“I’ll have children come up when I’m leading Passover Seder and they’ll each have scallions and I encourage them to hit me with them,” Samuels said.
He said these rituals bring the story to life.
“You’re learning about the story, but then you’re also learning about world Jewry, which is cool too,” Samuels said.
He loves passing these traditions on to the children he teaches. This passion is shown when he is officiating at a bar or bat mitzvah.
“[It] is a very proud moment for me to know that their family and themselves have been navigating the Jewish journey for a long time, and it kind of culminates with this,” Samuels said. “It’s quite special seeing them stand up there in front of a whole community and lead.”
Tahlia Somers, a student at Mount Vernon High School whose brother performed at the Yom HaShoah service, said going to synagogue gives them a sense of community. They have attended since they were 4 or 5 years old.
“I have a lot of really good friends there that I’ve made connections and grown with for several years,” Tahlia said.
Tahlia said that in Mount Vernon, where they live, there weren’t many places Jewish people could come together to celebrate their heritage and religion, so they found that community at Congregation Beth Israel.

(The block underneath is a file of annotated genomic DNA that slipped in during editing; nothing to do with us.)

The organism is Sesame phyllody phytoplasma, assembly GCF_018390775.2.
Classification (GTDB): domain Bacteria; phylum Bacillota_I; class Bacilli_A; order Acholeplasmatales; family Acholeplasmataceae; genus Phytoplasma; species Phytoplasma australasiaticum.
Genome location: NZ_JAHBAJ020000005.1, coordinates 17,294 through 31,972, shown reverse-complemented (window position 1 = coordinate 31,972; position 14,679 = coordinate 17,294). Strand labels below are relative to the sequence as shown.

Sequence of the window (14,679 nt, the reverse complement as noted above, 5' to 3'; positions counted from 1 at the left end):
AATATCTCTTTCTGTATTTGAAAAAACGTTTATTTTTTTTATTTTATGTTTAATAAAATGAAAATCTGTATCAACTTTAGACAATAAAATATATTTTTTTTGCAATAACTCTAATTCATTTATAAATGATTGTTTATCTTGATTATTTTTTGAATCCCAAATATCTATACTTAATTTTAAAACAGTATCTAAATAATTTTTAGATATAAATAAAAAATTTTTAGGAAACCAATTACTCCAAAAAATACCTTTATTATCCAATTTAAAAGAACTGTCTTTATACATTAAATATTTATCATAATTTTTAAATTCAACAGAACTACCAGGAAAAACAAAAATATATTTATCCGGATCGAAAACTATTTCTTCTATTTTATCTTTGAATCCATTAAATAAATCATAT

“It’s really nice to have a community you can feel loved and accepted [in],” Tahlia said.
Their dad, Perry Somers, also goes to Congregation Beth Israel. When Samuels first heard that Perry’s dad had died, Samuels was there to help.
“When he first came over here, he [said] that the Jewish community are like the sequoias. They basically surround you with the support you need,” Perry said.
In Jewish culture, the sequoia is an important analogy. It is known for its longevity and has roots that spread wide enough to reach its neighbors. The roots of neighboring sequoias twist around each other, providing each tree with support that lasts throughout the years.
“We’re always here for each other,” Perry said.
Tahlia said they often look back on one specific moment from one of their trips to the Union of Reform Judaism summer camp in Arlington, Washington.
“I think it was a going-away song, because camp was ending, and we had our arms around each other … and I felt really proud to be Jewish in that moment, because, [in] our past … we’ve always dealt with antisemitism … and just that we can find this own little section of the world that’s beautiful for us, it just made me feel good,” Tahlia said.
Perry also grew up going to the URJ summer camps and made good friends there, some of whom he still works with today.
“There’s always a beautiful ceremony, song or service for everything. We say, ‘There’s a blessing for when the sun rises, there’s a blessing for when the sun sets, there’s a blessing for waking up and being alive every day,’ and it really becomes important,” Perry said.
Cordelia (she/they) is an opinions reporter for The Front. When she's not writing, you can find them listening to Taylor Swift and asking to pet strangers' dogs. They can be reached at firstname.lastname@example.org.